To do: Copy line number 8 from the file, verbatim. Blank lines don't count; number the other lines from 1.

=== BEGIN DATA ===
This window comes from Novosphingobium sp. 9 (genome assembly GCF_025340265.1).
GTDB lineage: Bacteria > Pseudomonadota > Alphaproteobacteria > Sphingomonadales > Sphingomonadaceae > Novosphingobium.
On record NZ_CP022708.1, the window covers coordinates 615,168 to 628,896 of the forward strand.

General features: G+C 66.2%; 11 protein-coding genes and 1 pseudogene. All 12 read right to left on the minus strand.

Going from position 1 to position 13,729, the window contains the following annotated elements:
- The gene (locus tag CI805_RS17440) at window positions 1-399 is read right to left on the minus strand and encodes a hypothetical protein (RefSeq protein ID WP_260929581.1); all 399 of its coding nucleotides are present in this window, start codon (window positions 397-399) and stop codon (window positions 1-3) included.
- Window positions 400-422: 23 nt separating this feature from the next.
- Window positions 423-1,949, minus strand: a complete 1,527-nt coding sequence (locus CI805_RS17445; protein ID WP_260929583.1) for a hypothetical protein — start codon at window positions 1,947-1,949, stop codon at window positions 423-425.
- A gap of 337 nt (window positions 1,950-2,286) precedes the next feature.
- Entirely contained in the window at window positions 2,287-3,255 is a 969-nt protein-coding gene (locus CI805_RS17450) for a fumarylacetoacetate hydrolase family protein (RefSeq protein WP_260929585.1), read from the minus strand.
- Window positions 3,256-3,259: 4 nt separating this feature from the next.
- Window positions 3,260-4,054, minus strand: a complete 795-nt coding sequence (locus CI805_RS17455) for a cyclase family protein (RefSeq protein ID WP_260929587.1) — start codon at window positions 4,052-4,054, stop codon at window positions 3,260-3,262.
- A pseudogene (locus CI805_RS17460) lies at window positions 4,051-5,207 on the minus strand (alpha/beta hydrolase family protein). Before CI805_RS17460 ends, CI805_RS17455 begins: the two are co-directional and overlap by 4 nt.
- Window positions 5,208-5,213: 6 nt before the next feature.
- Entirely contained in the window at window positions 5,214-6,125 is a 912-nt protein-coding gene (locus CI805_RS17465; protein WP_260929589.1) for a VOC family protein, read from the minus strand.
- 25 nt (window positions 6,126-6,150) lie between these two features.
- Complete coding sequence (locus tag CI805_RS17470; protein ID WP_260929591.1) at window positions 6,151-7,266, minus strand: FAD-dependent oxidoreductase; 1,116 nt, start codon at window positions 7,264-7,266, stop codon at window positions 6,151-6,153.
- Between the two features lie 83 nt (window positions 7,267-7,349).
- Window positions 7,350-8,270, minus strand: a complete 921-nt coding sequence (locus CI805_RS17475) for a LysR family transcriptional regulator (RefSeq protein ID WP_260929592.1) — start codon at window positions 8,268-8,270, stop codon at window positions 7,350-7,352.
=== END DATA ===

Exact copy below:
- Window positions 423-1,949, minus strand: a complete 1,527-nt coding sequence (locus CI805_RS17445; protein ID WP_260929583.1) for a hypothetical protein — start codon at window positions 1,947-1,949, stop codon at window positions 423-425.